Comment: Re:Infinity (Score 1) 1064 1064

According to another poster elsewhere, some processors do exactly what the OP requested, and that it's doable today in machine code. Other posters have mentioned that using unsigned or floating point integer types allow this behavior in various languages.

There's no reason why it couldn't be supported by a language, and it's absolutely not impossible.

Everyone's argument about it being impossible comes from expressing things in languages where it's explicitly "undefined" or NaN, or otherwise illegal in that language. If it's a standard and predictable behavioral rule of a language, then it's definitely usable in that language.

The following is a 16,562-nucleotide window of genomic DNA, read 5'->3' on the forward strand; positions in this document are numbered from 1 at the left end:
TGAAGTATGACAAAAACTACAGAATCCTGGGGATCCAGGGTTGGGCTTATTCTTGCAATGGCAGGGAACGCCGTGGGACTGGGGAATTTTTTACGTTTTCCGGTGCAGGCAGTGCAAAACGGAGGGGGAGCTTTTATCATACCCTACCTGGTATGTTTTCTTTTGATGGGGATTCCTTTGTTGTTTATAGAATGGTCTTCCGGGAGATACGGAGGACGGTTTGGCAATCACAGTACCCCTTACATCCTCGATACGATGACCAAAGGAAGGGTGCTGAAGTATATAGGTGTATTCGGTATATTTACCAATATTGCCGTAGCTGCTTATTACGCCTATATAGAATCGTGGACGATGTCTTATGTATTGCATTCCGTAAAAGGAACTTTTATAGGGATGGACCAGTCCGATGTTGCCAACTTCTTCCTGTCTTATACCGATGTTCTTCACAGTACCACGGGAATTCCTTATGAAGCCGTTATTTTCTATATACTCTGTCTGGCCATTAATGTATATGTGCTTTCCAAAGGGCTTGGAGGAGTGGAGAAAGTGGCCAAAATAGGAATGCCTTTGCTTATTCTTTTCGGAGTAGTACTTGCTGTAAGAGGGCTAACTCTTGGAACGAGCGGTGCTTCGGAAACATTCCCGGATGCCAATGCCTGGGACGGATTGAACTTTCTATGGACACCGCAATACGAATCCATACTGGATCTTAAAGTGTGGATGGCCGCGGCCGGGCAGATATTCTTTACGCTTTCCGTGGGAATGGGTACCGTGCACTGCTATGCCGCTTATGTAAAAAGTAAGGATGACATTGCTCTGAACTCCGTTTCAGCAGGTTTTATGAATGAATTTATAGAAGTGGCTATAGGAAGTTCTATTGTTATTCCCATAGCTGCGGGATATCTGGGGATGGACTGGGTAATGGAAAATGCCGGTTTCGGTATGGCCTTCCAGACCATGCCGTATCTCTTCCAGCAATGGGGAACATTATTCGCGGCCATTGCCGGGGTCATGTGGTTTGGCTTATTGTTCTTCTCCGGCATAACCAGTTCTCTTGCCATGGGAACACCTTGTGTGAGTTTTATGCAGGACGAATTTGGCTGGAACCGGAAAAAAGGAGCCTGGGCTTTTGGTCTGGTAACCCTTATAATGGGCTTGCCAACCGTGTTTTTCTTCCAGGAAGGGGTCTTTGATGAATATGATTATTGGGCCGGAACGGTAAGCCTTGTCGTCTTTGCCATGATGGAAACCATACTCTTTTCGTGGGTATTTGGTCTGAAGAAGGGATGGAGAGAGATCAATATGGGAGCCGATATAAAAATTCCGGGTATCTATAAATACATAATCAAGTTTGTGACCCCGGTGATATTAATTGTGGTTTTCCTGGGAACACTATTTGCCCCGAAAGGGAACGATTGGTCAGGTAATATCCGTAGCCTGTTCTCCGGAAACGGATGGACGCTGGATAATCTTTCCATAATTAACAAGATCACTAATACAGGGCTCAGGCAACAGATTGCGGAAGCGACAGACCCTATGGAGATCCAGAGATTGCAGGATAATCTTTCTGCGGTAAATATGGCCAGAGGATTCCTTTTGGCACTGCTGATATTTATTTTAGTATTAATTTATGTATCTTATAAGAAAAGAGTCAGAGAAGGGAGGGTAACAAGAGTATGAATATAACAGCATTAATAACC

Weak types in PHP or JS are very analogous. Sure, lots of people make mistakes with them (and there's other faults that encourage those mistakes), and most problems stem from inconsistencies in the language APIs when converting types, but if you understand how types work in those two languages you can write surprisingly complex behaviors using very simple and concise expressions. Simplicity and terseness is very important in a scripted language.

Comment: Re:Infinity (Score 1) 1064 1064

What's good for a particular algorithm buried in the code base is not necessarily good for user input which may be used a hundred other ways.

0 could be a perfectly valid user input or calculated result of multiple user inputs that could cause the algorithm to choke.

Prefixing every math operation you put in your code base with a check for 0 if the input values are unknown can be tedious, especially in obtuse languages/platforms that don't support good modularity - hence the OPs question about a globally consistent behavior.

Comment: Re:If it must not happen, assert that it doesn't! (Score 1) 1064 1064